The Nintendo Switch gets a remaster of Sniper Elite 3 that, after years of patches and refinements, almost feels like a new game.
As unpopular as they may be in an ordinary game of Call Of Duty or Battlefield, there is an undeniable appeal to playing as a sniper. The sense of being, sometimes literally, above the general conflict, able to pick off targets at will and without anyone knowing what happened, is almost unique amongst action games. After all, it’s much better to be dishing out death from the shadows than having it dealt to you. That’s always been the primary appeal of Sniper Elite, as it allows you to have all of the fun and suffer none of the recriminations.
The Sniper Elite series has been going on for a long while now, dating all the way back to 2005, and it’s shown slow but steady progress in terms of making use of the concept’s full potential. Sniper Elite 4 was the first time it hit the bullseye dead-on, but its predecessor got pretty close, let down mostly by a suite of technical problems that are largely fixed in this new Switch version.
It’s not the first time the series has been on the Switch, after Sniper Elite V2 Remastered came out earlier in the year, but this remaster is only for Nintendo’s console – presumably because it couldn’t quite handle Sniper Elite 4. Set in Africa during the Second World War, the game’s loose narrative takes place much earlier in the conflict than the previous game, as you play an American called Karl Fairburne who’s been sent behind enemy lines on a vital mission to shoot Nazis in the testicles.
There is more to the game than that, and you’re not specifically told to aim for the family jewels – but that’s what everyone ends up doing sooner or later and Sniper Elite 3 is most certainly prepared for the eventuality.
The one thing Sniper Elite definitely gets right is… the sniping. We’ve played plenty of shooters where the shooting isn’t much fun, and platformers where the jumping just doesn’t feel right, so that achievement was never a given. Accounting for both wind and gravity you’re taught to hold your breath when pressing the trigger, with a successful hit leading to a hilariously over-the-top slow-motion x-ray cut scene that looks like something out of Mortal Kombat.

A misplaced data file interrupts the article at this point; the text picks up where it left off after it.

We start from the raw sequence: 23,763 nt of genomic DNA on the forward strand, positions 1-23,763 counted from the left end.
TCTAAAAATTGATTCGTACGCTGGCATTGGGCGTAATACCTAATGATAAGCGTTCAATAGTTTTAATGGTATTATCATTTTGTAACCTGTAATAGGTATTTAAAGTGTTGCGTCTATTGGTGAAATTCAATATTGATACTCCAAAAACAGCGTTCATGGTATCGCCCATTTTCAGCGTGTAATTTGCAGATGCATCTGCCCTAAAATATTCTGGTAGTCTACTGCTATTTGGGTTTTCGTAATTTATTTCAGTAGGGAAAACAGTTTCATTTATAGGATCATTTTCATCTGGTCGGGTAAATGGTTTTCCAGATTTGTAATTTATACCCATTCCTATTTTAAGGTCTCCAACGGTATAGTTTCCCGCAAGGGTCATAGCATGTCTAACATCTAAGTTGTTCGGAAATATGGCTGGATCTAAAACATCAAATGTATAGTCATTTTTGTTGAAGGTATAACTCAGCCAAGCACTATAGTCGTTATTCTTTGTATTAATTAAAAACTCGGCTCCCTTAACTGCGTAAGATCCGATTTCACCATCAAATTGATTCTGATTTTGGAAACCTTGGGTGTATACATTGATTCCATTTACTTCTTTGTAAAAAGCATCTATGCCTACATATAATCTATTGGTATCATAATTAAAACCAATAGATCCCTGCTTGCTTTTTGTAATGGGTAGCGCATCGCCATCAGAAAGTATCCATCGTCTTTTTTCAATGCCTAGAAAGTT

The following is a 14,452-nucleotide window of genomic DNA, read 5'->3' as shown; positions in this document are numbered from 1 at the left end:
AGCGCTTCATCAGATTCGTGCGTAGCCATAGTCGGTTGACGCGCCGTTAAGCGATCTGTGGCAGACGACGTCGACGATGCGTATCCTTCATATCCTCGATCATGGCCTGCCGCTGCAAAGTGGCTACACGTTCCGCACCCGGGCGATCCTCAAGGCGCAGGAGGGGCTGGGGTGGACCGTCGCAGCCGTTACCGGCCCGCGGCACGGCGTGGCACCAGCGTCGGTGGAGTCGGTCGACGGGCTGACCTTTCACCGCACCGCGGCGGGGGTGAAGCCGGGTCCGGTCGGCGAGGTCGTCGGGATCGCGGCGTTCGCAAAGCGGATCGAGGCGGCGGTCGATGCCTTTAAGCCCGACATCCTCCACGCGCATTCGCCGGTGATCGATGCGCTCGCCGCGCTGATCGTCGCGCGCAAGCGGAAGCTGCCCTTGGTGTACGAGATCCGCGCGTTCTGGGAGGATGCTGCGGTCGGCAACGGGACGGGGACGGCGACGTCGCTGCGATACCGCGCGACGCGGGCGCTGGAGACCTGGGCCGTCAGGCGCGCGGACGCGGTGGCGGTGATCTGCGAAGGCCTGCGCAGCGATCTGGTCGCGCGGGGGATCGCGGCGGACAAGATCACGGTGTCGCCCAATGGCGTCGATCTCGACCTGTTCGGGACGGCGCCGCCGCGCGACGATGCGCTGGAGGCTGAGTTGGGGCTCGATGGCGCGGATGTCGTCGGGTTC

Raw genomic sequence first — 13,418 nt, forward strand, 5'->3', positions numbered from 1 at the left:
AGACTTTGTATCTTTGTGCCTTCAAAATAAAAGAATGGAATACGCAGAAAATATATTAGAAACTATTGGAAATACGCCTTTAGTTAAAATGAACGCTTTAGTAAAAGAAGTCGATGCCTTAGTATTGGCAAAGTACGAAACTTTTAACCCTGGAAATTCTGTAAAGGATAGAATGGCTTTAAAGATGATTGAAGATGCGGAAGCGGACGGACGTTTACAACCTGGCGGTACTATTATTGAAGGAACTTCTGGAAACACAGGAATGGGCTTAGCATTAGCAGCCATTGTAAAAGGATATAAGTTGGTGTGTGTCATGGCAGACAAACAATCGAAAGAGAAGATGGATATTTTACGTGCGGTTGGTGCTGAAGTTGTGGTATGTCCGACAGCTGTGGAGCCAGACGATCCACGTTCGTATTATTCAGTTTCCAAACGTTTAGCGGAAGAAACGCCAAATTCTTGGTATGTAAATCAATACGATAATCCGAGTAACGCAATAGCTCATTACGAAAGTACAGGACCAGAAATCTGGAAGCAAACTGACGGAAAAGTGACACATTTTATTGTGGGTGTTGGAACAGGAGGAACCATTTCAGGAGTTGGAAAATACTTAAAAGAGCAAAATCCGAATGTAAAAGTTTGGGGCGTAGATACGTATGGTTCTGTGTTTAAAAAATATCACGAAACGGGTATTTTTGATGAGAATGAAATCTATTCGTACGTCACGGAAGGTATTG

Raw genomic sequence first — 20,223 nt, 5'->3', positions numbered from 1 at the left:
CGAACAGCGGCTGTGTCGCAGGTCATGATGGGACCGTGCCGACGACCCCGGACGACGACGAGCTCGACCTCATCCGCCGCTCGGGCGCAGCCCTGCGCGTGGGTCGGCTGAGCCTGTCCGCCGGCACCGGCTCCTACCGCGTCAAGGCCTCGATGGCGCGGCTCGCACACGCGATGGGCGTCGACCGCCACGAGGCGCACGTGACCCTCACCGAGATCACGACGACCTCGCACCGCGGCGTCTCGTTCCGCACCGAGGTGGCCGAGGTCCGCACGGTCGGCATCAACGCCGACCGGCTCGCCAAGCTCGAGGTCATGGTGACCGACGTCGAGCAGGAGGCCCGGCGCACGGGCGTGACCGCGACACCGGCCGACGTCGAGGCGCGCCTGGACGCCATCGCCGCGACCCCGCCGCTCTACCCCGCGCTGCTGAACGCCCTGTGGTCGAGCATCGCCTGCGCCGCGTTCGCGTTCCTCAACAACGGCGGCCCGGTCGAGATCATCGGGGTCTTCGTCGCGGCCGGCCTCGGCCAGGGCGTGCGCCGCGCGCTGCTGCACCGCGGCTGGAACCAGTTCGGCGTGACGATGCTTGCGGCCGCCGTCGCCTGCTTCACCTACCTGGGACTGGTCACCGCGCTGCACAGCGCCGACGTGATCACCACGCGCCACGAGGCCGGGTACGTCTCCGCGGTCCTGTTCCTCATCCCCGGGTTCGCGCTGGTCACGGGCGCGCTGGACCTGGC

This was all true of Sniper Elite 3 when it was first released, but at that point it was riddled with technical faults in terms of glitchy visuals and inconsistent artificial intelligence. Both are now improved, although not really because of the Switch but because it’s able to take advantage of several years’ worth of patches for the other versions.
As you’d expect, the graphics are a step down from the Xbox One and PlayStation 4 versions but since the game was originally a cross-generation release the Switch still gets pretty close. Although to be honest the visuals were never that great, so it’s hard to say whether this is a good port or just one the Switch is naturally well-suited to. The important things is that nobody gets caught in the scenery anymore or ends up floating in mid-air, which definitely did used to happen.
The artificial intelligence is still problematic though and while we’d no longer call it half broken it’s certainly not all there. Sniper Elite is, and always has been, a stealth game; but enemy soldiers still tend to have inconsistent abilities that range from goldfish memories and extreme myopia to superhuman hearing and telescopic vision. They’re more consistent now than they used to be, but their unpredictable levels of competence are still the game’s biggest failing.
What is generally very good though is the level design, which does away with the linear restrictions of the second game and offers multiple routes to your target and plenty of room for improvisation – not to mention secondary objectives. Here the Ultimate Edition also benefits from the passage of time because it has all the DLC released so far, creating a substantial amount of content from the off (although the £30 asking price still seems somewhat optimistic).
We’re not sure how many people are going to be interested in the eight-player online modes, but they’re there if you want them. Although it’s the two-player co-op Overwatch mode, where one player acts as a sniper and one a spotter, that’s the most entertaining way to play the game and takes good advantage of the various open-ended maps.
Sniper Elite 3 was a difficult game to recommend when it was first released but the passage of time has been kind to it. Sniper Elite 4 is still by far the better game, and hopefully Sniper Elite 5 (which has already been hinted at) will be the ultimate realisation of the franchise’s potential, but as the best entry on the Switch this is still worth keeping in your sights.
Sniper Elite 3 Ultimate Edition review summary
In Short: It’s still not as good as Sniper Elite 4, but years of patches and DLC have improved it to the point where this is a viable alternative for Switch owners.
Pros: The sniping works great and the x-ray vision (almost) never gets old. Large maps allow for a lot of freedom in how you tackle a mission. Some fun multiplayer modes and lots of content.
Cons: The artificial intelligence still feels glitchy and unsophisticated. So-so graphics and sound design.
Formats: Nintendo Switch
Release Date: 1st October 2019
Age Rating: 16
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